What is Hypnosis anyway?

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Quoted From: https://www.jamesmharrison.com/faqs

"A frame I"m proposing is that hypnosis is a natural way the brain creates your world.
Think of foraging for a moment. Our ancestors became adept at finding and collecting resources. They also became adept at protecting themselves from danger. The proof is your very existence.
In order to do this, it became beneficial to change states, to change your point of view. A time to rest and a time to run. A time to be big, and a time to be small. We compare our memories to our senses continually, cyclically, and so fast we"re usually not aware we"re doing it. The patterns that develop become habits. So when it"s time to change a habit, we can use the same ideas that built the outdated habit to create new patterns.
That"s it. the rest is technique, and that is what clinical hypnosis is. The technique of how to change, based on how we"ve always and already done it since we learned to collect resources for survival.
Breaking it down, here are the principles I think support good clinical hypnosis:
State Change. Helping someone to deeply relax, by slowing down their breathing and heart rate is the usual step one that most people associate with hypnosis. But it can also be an up tempo thing. How many times have you seen someone do something they wouldn"t ordinarily do simply because they were excited? Changing state is the key to changing neurology.
Interoception. What does it feel like, in your body, to be you? Do you feel different when you"re hungry from when you have to use the bathroom? Of course. How do you feel when you"re reminiscing versus visiting a new place? Where is your body when you close your eyes? Can you feel your breathing and heart beat? Some of your nerves are short and fast, and some are long and slow. That"s interoception.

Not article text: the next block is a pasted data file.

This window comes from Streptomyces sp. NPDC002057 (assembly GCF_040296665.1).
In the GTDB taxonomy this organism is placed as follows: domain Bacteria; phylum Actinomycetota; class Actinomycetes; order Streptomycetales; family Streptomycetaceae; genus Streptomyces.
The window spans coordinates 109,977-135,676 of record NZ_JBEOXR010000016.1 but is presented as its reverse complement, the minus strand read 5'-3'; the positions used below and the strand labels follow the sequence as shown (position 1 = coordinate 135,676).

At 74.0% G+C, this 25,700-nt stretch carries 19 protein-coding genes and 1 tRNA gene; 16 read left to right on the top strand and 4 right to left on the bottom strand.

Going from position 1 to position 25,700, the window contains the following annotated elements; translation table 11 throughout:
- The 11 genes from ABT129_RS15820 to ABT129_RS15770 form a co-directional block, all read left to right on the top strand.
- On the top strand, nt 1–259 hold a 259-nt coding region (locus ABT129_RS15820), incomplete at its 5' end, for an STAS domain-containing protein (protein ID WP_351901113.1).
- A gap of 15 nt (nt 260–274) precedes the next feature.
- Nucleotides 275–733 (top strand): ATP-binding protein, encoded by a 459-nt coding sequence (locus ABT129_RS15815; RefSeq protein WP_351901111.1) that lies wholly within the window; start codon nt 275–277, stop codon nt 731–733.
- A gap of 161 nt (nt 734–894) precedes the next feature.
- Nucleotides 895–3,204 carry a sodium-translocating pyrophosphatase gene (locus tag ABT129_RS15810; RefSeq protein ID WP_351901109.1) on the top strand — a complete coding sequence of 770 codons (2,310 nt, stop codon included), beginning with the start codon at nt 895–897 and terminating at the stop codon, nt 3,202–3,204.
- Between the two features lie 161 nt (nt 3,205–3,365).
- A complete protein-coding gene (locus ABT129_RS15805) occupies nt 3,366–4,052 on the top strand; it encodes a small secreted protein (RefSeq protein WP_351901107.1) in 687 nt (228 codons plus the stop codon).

Predictive Processing. Is it better for your brain, in this moment, to call up new sensory info, or to rely on an old memory? If you are punching in a pass code you"ve used 1000 times before, you"ll probably rely on memory. If the key pad has been hit with spray paint since you last saw it, your senses will dominate at first, then you"ll call up your memory of the pass code. The truth is we continually cycle through both. The brain builds efficiencies by predicting what you"ll do next in any given situation. If you"ve ever zoned out, thank your ability to predictively process.
Sensory pathways. Not only do you have senses, you also have a wealth of stored information from your senses. Which is why it can be thrilling to do something new. Your memories of your senses interact with your expectations and your experience to create something that feels like your world- and indeed yourself.
Working with these principles in combination makes it easy to help people change habituated patterns without relying on years of story. Unlike psychotherapy, hypnosis is not relationship-focused - it is guide focused. In other words, in psychotherapy your relationship with the therapist is the nexus for change. In hypnosis, the hypnotist is a guide, taking you through states and the principles mentioned above to affect change. There is a craft to being a good hypnotist, so be sure to check out anyone you might want to work with. It"s ok to believe in yourself by making sure your needs get met. In the end, would you rather cope with a situation or have choices? Having choices is a way to return yourself to yourself, a gift that puts you back in your fullness."

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